This unit builds on what you have learnt in Studio Practice 1, and allows more of a focus on your choice of context(s) within your studio work – its narratives, subject matters, materials, processes. This project allows you to develop an increasing independence to explore ideas and themes.
This year encourages you to speculate with ideas and questions about your work, and we’ll be asking you to think about your own practice in terms of context and supporting you to work more independently. You will get an opportunity to exhibit your work in a public-facing arena. You will also be encouraged to participate collaboratively with other students and also to consider opportunities with the wider network organisations such as Canterbury Cathedral or the Stour Valley Creative Partnership.
Contemporary Art Practice 1
You’ll develop your individual practice within a more specialised and collaborative studio and research environment, and you’ll explore how your art should be displayed with test installations on campus. Teaching on the unit is delivered through a number of tutor-led groups each group representing a range of skills and practices. You will also participate in a seminar programme where a range of contextual positions are presented and discussed.
Contemporary Art Practice 2
Following on from Contemporary Art Practice 1, you’ll branch out and see how your art fits in an off-campus location. You’ll focus and refine your studio work as a specialised practice, underpinned by creative and innovative approaches in the context of contemporary art.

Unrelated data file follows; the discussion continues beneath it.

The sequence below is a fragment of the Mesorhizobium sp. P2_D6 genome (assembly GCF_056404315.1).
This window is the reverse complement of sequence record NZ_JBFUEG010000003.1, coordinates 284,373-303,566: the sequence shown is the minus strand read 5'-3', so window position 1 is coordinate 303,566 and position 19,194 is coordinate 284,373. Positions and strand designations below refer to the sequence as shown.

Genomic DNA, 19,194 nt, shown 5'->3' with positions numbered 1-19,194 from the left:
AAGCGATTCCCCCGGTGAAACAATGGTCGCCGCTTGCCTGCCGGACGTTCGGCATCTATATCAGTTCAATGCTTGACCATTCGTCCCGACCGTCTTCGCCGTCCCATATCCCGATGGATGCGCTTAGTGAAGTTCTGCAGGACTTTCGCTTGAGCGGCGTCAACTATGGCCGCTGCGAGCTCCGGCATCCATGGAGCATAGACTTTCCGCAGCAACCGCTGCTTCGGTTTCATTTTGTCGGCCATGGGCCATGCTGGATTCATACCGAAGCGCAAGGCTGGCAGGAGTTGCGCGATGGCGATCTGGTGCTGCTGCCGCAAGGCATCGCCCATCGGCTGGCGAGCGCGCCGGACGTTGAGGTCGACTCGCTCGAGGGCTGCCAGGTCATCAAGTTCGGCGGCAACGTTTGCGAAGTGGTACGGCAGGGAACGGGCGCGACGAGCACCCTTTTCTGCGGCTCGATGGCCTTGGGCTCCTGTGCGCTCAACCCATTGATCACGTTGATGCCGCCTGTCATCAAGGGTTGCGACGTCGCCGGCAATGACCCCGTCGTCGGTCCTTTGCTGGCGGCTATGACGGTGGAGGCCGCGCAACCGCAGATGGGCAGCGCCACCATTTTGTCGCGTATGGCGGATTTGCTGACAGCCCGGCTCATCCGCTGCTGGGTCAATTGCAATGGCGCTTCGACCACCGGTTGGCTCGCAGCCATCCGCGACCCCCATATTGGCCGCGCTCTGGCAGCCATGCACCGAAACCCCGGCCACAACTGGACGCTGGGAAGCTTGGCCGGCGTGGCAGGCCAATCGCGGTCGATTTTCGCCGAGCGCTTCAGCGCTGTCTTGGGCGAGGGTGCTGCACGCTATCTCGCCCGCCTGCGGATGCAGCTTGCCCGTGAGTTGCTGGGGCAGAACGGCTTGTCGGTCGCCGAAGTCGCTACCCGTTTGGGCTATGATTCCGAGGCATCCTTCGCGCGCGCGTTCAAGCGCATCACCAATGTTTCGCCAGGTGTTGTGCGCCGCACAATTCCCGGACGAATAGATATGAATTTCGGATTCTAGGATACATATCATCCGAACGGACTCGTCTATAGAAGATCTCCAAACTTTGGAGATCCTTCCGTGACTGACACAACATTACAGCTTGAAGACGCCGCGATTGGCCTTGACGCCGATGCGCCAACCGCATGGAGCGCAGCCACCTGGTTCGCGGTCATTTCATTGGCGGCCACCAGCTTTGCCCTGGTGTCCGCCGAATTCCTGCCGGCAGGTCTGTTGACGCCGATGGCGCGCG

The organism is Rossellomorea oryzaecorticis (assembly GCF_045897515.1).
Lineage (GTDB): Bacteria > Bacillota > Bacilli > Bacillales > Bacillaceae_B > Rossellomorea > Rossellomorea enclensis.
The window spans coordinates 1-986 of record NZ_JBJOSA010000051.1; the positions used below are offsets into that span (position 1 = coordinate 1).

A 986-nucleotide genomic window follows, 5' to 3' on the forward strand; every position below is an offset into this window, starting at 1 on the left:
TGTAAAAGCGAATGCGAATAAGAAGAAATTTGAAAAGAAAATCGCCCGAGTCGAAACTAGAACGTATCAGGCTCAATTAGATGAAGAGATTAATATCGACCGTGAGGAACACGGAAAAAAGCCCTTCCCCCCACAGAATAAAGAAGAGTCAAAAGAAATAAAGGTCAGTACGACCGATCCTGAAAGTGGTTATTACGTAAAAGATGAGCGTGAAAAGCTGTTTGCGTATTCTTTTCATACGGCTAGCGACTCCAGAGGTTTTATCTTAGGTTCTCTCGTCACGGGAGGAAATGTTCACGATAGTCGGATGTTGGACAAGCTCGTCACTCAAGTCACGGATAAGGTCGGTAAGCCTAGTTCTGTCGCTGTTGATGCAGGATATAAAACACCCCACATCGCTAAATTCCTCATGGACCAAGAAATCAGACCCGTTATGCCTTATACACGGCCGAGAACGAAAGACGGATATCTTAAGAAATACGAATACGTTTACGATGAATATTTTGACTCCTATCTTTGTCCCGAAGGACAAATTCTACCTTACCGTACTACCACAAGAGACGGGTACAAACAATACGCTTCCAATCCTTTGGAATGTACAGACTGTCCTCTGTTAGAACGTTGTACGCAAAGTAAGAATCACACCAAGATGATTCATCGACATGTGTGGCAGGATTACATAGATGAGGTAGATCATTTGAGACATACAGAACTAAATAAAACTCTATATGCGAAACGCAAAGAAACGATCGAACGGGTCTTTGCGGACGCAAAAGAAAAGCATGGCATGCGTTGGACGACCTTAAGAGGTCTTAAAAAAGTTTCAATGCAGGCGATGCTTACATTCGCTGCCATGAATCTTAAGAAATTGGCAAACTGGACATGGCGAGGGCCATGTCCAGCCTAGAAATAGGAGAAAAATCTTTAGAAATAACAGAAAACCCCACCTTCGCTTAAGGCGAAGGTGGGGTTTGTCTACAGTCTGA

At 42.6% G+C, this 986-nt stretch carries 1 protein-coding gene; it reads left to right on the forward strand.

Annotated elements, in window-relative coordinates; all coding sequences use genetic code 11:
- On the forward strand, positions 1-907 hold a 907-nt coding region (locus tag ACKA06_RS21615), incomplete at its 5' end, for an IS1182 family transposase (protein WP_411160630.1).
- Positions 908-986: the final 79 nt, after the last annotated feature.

In your final year, you’ll create work which makes a statement about yourself and your ideas for exhibition at the Degree Show, this is supported by your research and critical writing.
Degree Show Development
This unit guides you towards your final degree show exhibition through the development of your individual and critically informed practice. Within the unit, you’ll create a body of work which represents your practice and your expected approach towards the degree show exhibition.
You'll work towards the creation and presentation of a body of self-initiated work. This is informed by current issues in contemporary art, and will be presented at the degree show exhibition.
Running alongside the Degree Show Development unit, you’ll explore academic research skills, methodologies, compositional and editing skills, allowing you to produce a concise and informed critical argument on a subject that relates to contemporary art practice. You are encouraged to be ambitious and intellectually creative in your approach. You are expected to produce a written text, supported with visual references where appropriate, that has the same degree of resolution and rigour that your degree show will have, with a particular emphasis on the structure and presentation of the text.
Fees and additional course costs
The course fees per year for 2020 entry are:
- UK and EU students - £9,250
- International students - £16,250 (standard fee)
- International students - £15,600 (full early payment fee)
Additional course costs
In addition to the tuition fees please see the additional course costs for 2020 entry.
Find out more about our course fees and any financial support you may be entitled to:
These fees are correct for the stated academic year only. Costs may increase each year during a student’s period of continued registration on course in line with inflation (subject to any maximum regulated tuition fee limit). Any adjustment for continuing students will be at or below the RPI-X forecast rate.
As a long-established course, we have a national reputation which gives our students access to some of the most respected names in the creative industries, including:
- Turner Contemporary Margate
- Folkestone Triennial
- Dover Arts Development
- Stour Valley Creative Partnership
- Whitstable Biennale
- Canterbury Cathedral